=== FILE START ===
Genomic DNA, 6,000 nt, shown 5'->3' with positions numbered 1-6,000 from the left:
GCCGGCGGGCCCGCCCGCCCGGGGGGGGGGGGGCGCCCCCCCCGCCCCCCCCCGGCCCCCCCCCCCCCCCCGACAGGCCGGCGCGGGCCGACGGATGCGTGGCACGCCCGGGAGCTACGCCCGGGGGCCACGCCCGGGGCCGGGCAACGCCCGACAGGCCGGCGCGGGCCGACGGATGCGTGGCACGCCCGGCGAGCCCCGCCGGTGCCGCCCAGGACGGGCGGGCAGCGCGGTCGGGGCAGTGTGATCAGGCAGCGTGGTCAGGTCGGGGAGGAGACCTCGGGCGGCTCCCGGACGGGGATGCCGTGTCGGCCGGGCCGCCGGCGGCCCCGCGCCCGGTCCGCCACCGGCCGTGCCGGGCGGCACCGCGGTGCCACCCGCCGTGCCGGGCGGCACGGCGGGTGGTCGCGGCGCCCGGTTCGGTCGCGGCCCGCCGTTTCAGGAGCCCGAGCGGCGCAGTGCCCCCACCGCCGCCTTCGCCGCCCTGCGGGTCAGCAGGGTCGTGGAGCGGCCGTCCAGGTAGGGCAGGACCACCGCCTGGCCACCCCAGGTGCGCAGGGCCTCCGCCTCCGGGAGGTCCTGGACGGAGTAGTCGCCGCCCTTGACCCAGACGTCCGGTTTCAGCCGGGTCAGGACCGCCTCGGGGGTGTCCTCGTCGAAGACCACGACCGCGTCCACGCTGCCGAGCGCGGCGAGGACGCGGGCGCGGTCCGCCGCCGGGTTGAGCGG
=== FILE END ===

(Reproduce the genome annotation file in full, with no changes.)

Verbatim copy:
Genomic DNA, 6,000 nt, shown 5'->3' with positions numbered 1-6,000 from the left:
GCCGGCGGGCCCGCCCGCCCGGGGGGGGGGGGGCGCCCCCCCCGCCCCCCCCCGGCCCCCCCCCCCCCCCCGACAGGCCGGCGCGGGCCGACGGATGCGTGGCACGCCCGGGAGCTACGCCCGGGGGCCACGCCCGGGGCCGGGCAACGCCCGACAGGCCGGCGCGGGCCGACGGATGCGTGGCACGCCCGGCGAGCCCCGCCGGTGCCGCCCAGGACGGGCGGGCAGCGCGGTCGGGGCAGTGTGATCAGGCAGCGTGGTCAGGTCGGGGAGGAGACCTCGGGCGGCTCCCGGACGGGGATGCCGTGTCGGCCGGGCCGCCGGCGGCCCCGCGCCCGGTCCGCCACCGGCCGTGCCGGGCGGCACCGCGGTGCCACCCGCCGTGCCGGGCGGCACGGCGGGTGGTCGCGGCGCCCGGTTCGGTCGCGGCCCGCCGTTTCAGGAGCCCGAGCGGCGCAGTGCCCCCACCGCCGCCTTCGCCGCCCTGCGGGTCAGCAGGGTCGTGGAGCGGCCGTCCAGGTAGGGCAGGACCACCGCCTGGCCACCCCAGGTGCGCAGGGCCTCCGCCTCCGGGAGGTCCTGGACGGAGTAGTCGCCGCCCTTGACCCAGACGTCCGGTTTCAGCCGGGTCAGGACCGCCTCGGGGGTGTCCTCGTCGAAGACCACGACCGCGTCCACGCTGCCGAGCGCGGCGAGGACGCGGGCGCGGTCCGCCGCCGGGTTGAGCGG